Why Gandhi’s use of oxygen as a metaphor during the struggle for freedom resonates in India today
“Anyone who owes their oxygen to the pump is dying. Is it any wonder that India is in agony? ”
It would not be unreasonable to assume that these lines were written by someone deeply agonized by the deaths of thousands of Indians during the second wave of Covid-19 in April and May. It turns out that these phrases actually appeared in Young India July 6, 1921. They were written by Mohandas Gandhi. A few months later, on March 5, 1922, he again used the metaphor. “India is not getting enough oxygen and feels suffocated,” he wrote in Navajivan.
Gandhi’s invocation of this image of breathless people appeared shortly after India was devastated by the influenza pandemic that began in 1918. It rocked the country in four waves before ending in 1921. David arnold estimates that 12 million Indians – 5% of the country’s population – have died in the pandemic. As with Covid-19, the flu affected the functioning of the lungs.
The pandemic has also affected Gandhi’s family, killing Gulab, the wife of his son Harilal. “I felt sad for a moment when I learned that your family had the flu and that there had even been a death,” he wrote to his eldest son on November 23, 1918. “But such news pouring in from everywhere, so that now the mind is hardly affected.
Campaign for autonomy
Three years later, Gandhi traveled across India to urge people to expand their support for the Tilak Swaraj Fund, which aimed to raise 1 crore rupees to support the cause of freedom. To convey the idea of autonomy, he used the image of a person able to breathe without needing an oxygen pump.
Almost a hundred years after Gandhi wrote these words, the Modi regime adopted “atmanirbhar” or autonomy as one of its main axes. Unfortunately, it has been shown to be unable to ensure an adequate supply of oxygen to tens of thousands of people suffering from Covid-19.
Gandhi’s premonitory use of the oxygen metaphor to educate Indians about India’s worsening crisis under colonial rule continued to be relevant in 2021 when the country faced real scarcity. oxygen, with disastrous consequences.
As families of Covid-19 patients run desperately from pillar to post for access to oxygen cylinders, some leaders have covered up the true scale of the problem. In April, Adityanath, Chief Minister of Uttar Pradesh claimed there was no shortage of oxygen or hospital beds in the state. He said police would take action under the National Security Act against “anti-social elements” spreading rumors of an oxygen shortage. This meant that anyone who complained of a lack of oxygen became vulnerable to punitive lawsuits.
As a result, the Uttar Pradesh police decided to prosecute a young man named Shashank Yadav who desperately tweeted a demand for oxygen for his grandfather: “Need an oxygen cylinder ASAP”. However, police claimed his statement was misleading as there was no shortage of oxygen.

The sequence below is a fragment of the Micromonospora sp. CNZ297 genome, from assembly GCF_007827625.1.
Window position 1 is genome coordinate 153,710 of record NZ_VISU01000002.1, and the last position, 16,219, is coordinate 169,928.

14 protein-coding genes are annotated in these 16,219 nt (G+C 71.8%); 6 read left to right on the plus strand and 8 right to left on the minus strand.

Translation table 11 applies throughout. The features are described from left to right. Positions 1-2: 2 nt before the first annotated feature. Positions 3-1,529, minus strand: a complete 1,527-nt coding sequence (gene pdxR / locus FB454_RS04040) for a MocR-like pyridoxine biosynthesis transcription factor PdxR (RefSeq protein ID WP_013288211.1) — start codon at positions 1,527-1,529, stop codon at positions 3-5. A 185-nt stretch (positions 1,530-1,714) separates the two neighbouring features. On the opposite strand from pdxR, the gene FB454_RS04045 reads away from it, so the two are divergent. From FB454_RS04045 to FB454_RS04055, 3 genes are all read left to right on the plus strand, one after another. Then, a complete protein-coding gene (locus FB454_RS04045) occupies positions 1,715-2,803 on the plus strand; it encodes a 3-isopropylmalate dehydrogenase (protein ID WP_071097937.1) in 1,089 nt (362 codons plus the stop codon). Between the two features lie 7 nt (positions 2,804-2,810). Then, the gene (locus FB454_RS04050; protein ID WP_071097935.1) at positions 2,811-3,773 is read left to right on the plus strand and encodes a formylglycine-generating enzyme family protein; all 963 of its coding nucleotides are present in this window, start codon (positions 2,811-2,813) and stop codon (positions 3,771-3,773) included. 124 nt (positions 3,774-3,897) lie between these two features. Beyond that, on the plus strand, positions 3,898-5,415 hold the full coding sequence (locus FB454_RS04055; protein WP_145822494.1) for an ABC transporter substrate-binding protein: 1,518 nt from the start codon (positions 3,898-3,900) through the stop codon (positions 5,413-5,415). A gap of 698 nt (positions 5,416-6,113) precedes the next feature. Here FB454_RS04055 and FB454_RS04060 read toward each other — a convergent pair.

Yadav’s brutal muzzling evoked memories of Gandhi’s speech at the Congress session in Ahmedabad on December 28, 1921, when he described freedom of opinion and freedom of association as “the two lungs absolutely necessary to a man to breathe the oxygen of freedom. ”.
He clarified: “If there is an authority in this country that wants to restrict freedom of expression and freedom of association, I want to be able to say on your behalf, from this platform, that this authority will perish.” , unless she repents, before an India strengthened by great courage, noble purpose and determination, even though all the men and women who choose to call themselves Indians are erased from the earth. ”
In November 1931, when the Federal Structure Committee met in London, Gandhi had oxygen in mind again. British suggestions for provincial autonomy separate from key responsibilities were like a doctor trying to pump oxygen into a dying body, he said. Warning that the oxygen pump in this situation would produce no results, he feared a greater crackdown on people from the British authorities.
However, he asserted, “the crackdown has never hurt a single nation that is sailing towards its goal with fixed determination, because this crackdown is truly a breath of fresh air …”
When Narendra Modi held a meeting last week to review India’s oxygen availability ahead of an expected third wave of Covid-19, he would have done well to read an article written by Gandhi in Navajivan written on September 16, 1928, in which he spoke of the compassionate treatment given to cattle in Ahmedabad by a Jain company.
Gandhi said that compassion should be as wide as the ocean. “… As the oxygen which sustains life spreads its scent of the ocean at all hours of the day, the oxygen of compassion should do the same and give happiness, peace and good health to sentient beings. humans and all other living things, ”he wrote. .
As the brutal daily headlines make clear, increasing the supply of “Compassion Oxygen” would serve India well.
SN Sahu was a special duty officer and press secretary to President KR Narayanan.